Tibet Railway Construction

The Tibet Railway, sometimes referred to as the “Heavenly Road,” is being constructed in segments. The first section completed was to Xining and is a busy passenger line. The section from Xining to Golmud was completed in 1979 and put into use in 1984. The section from Golmud to Lhasa went into service since July 1, 2006. One of its three branches, the Lhasa- Shigatse Railway started operation on August 15, 2014; plans call for this branch to be extended for another 336 miles (540 kilometers) from Shigatse to Gyirong port, the border of China and Nepal, by 2020. The other two branches, Lhasa- Nyingchi and Shigatse-Yadong Railways are also scheduled to open by 2020.

Construction Challenges

As the railroad traverses through the world’s highest plateau (Qinghai-Tibet Plateau) and many complicated landforms, lots of challenges and difficulties were encountered during its construction, especially along the Xining-Lhasa section. The three major challenges were permafrost, a fragile ecological environment, and the lack of oxygen.

Permafrost - a mixture of soil and ice under 32 F (0 C) - expands in winter and contracts in summer. If the railroad is built upon this kind of soil, the bed sinks very easily. Different measures have been used in different sections to overcome this challenge: permafrost areas have been avoided if possible; bridges were built for the railroad bed on descending and ascending valley contours, and some new materials like heat transfer prevention planks were used to guarantee the stability of the railroad bed on the perennially frozen soil.

As the Qinghai-Tibet Plateau is the cradle of many rivers and home to lots of rare wild animals, protection of the local fragile ecological environment was the second challenge. In order to lessen the damage within Hoh Xil Nature Reserve and other nature reserves, the railroad circumvents these areas where possible to protect the Flora and Fauna. To guarantee the daily living and migration of the rare wild animals, 33 migration routes have been built including routes over tunnels for animals living in mountainous areas and underground passages for animals on the flatlands. To decrease the disturbance to the local environment, bridges have been built above the lakes instead of on the shoreline, the number of train stations has been greatly restricted, and effective sewage treatment measures have been adopted in both stations and trains along the way. 

The third challenge, a lack of oxygen, threatened constructors’ lives. To solve this problem, 17 oxygen-generating stations and many clinics were built along the way. For passengers’ safety, the trains running along this line are equipped with oxygen generators.

Famous Projects

There are a number of special architectural features, many of which broke Guinness World Records, along the section between Xining and Lhasa which allow animals to live as usual and trains to run smoothly and safely. Below is a list of the major ones.

 Nanshankou Trestle Base: Famous for advanced technologies and high trestle speed, the highest trestle speed was 7,191 yards (6,575 meters) a day, roughly the same as on flatlands.

 
Fenghuo Mountain
Fenghuo Mountain
 Fenghuo Mountain Tunnel: Located in the hinterlands of the Tibet Plateau, 16,093 feet (4,905 meters) above sea level, it is the world’s highest rail tunnel. In addition, the whole tunnel, measuring 1,463 yards (1,338 meters) long, goes through a permafrost area. It took over 300 engineers and workers about one year to complete it.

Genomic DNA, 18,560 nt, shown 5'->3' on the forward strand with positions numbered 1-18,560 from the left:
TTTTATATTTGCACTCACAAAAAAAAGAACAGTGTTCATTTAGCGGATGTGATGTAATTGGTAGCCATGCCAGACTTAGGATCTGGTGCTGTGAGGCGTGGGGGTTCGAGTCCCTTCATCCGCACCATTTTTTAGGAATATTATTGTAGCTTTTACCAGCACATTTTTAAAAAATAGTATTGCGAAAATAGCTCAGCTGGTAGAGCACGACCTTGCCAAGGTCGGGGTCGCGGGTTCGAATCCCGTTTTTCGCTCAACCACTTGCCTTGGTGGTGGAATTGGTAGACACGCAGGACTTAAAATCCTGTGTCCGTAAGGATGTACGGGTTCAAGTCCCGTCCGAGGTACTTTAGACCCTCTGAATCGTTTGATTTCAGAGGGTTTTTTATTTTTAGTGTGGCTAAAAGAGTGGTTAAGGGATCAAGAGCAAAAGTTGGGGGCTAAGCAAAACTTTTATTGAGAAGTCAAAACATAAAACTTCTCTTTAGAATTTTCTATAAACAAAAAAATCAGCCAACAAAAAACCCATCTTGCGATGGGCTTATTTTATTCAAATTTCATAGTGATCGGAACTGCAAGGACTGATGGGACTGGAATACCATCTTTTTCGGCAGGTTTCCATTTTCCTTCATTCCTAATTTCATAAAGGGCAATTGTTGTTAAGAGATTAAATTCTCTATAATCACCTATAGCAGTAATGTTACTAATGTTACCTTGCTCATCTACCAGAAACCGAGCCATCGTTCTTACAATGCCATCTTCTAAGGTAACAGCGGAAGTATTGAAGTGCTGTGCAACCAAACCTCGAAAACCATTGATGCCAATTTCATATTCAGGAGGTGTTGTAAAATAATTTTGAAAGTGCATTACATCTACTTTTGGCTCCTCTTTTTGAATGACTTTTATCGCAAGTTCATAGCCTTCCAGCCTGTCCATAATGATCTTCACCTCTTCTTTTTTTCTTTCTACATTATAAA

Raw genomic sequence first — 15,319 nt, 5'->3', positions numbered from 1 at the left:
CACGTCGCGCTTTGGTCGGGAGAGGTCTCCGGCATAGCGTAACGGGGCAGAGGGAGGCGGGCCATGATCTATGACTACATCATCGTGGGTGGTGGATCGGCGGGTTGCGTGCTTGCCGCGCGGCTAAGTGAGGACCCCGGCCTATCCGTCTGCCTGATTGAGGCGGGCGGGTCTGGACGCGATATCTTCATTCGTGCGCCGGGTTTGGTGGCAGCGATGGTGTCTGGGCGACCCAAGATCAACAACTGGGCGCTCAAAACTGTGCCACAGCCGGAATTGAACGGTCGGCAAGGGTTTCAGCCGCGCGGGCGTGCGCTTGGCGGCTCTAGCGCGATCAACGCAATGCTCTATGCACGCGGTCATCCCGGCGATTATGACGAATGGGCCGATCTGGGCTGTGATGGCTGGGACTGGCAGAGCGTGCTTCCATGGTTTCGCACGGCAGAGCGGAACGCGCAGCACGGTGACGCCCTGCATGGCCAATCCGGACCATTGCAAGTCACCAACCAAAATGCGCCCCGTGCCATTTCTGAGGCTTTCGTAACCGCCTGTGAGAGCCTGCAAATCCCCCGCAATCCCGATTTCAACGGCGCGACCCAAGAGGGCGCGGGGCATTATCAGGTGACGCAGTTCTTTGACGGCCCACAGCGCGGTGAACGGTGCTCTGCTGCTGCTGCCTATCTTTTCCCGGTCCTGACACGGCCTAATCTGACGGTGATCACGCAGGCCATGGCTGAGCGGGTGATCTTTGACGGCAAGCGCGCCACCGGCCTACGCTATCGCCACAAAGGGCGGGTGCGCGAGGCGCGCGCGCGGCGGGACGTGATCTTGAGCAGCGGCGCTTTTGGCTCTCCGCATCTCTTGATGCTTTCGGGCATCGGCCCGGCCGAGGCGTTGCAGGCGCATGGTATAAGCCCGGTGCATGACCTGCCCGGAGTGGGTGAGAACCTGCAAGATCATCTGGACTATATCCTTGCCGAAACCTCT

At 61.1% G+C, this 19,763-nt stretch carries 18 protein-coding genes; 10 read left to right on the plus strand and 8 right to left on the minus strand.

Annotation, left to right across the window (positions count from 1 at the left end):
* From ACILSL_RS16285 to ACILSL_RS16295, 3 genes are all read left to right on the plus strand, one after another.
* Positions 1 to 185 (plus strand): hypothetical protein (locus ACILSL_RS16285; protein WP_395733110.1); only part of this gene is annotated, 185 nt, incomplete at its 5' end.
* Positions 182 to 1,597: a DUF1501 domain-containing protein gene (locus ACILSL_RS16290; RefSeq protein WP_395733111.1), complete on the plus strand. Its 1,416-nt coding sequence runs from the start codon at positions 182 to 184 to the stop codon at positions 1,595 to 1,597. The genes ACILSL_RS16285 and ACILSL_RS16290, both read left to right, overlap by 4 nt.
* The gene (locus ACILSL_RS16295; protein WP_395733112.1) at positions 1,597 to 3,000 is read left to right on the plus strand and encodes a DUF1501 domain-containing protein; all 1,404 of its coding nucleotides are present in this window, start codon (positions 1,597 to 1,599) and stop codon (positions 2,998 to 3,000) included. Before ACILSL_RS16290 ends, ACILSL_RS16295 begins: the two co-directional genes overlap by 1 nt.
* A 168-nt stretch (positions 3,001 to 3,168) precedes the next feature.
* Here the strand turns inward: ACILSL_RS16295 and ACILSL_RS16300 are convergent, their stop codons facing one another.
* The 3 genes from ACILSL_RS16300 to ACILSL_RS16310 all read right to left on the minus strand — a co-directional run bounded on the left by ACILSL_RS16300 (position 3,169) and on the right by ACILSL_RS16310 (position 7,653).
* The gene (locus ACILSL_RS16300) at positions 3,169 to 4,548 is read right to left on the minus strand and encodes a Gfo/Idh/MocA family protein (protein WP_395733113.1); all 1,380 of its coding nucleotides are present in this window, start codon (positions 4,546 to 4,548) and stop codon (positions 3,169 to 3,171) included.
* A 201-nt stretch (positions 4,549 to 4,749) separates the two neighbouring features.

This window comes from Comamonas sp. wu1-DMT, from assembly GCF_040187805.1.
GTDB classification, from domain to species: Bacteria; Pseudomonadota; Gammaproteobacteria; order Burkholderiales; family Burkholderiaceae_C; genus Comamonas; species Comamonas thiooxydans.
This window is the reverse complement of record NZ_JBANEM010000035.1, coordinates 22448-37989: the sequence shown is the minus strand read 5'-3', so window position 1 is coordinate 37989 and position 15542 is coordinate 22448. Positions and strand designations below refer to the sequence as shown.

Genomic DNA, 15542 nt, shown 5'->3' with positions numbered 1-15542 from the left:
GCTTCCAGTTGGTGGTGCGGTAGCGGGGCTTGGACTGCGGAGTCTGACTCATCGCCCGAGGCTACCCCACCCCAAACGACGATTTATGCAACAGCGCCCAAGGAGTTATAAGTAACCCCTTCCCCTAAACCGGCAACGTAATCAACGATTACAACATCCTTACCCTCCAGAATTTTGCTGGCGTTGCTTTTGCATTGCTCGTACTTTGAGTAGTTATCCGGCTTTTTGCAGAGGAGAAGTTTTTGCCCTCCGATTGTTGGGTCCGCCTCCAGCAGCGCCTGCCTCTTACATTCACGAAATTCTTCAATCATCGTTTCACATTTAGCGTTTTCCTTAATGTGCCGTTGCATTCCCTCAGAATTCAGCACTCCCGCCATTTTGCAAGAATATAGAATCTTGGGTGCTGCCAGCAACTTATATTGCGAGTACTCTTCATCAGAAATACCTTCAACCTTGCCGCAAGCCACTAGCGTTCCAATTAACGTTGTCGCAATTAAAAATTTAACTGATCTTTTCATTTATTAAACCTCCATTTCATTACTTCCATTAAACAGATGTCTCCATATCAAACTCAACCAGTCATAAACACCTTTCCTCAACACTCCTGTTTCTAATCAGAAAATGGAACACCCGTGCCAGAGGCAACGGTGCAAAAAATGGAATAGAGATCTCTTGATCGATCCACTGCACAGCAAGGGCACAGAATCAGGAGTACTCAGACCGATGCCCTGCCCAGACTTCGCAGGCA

Tangula Railway Station: With an altitude of 16,627 feet (5,068 meters), this is the world’s highest train station. To make the permafrost under the station stable, the tracks were built on a unique rubble ventilation embankment.

 Kunlun Mountain Tunnel: Measuring 1,844 yards (1,686 meters) long, this is the world’s longest tunnel through plateau permafrost areas. It took twice as long to build as on flatlands due to the low temperature and thin oxygen.

 Qingshui River Bridge: Running through the sparsely populated Hoh Xil, the bridge was built to raise the railroad bed, so that animals can migrate via bridge openings. There are over 1,300 openings under this 11.7-kilometer-long (7.3 miles) bridge.

 
Yangtze River Origin Bridge
 Sanchahe Bridge: Passing over a deep valley, the bridge reaches a height of 177.5 feet (54.1 meters). It is supported by 20 piers, 17 of which are hollow and round, with the top only 11.8 inches (30 centimeters) thick. It has been a grand site along the way.

 Yangtze River Origin Bridge: It is built in the Tuotuo River basin, the melting area of permafrost and and the origin of the Yangtze River. To protect the environment, the mud from the drilling was sunk into the riverbed rather than being thrown directly into the river and the building debris was moved to a designated site to be disposed of correctly.

 Lhasa River Bridge: This is the final large bridge along the railroad. Its main piers resemble yak legs and the side piers are like snow lotuses, representing Tibetan fauna and flora. The three large arches are like three giant white Hada (a piece of silk used to welcome guests by Tibetan and Mongolian people), welcoming passengers. This bridge has become a Lhasa landmark and many tourists to the city come to see it.
- Last modified on Apr. 10, 2019 -
Questions & Answers on Tibet Railway Construction
Asked by Mr.Hugh Flannery from USA | Feb. 09, 2011 14:22Reply
does the train have toilets or squaters? thank you very much
Answers (1)
Answered by Mr.Jason | Feb. 09, 2011 18:41
00Reply


Yes, all trains have toilets.
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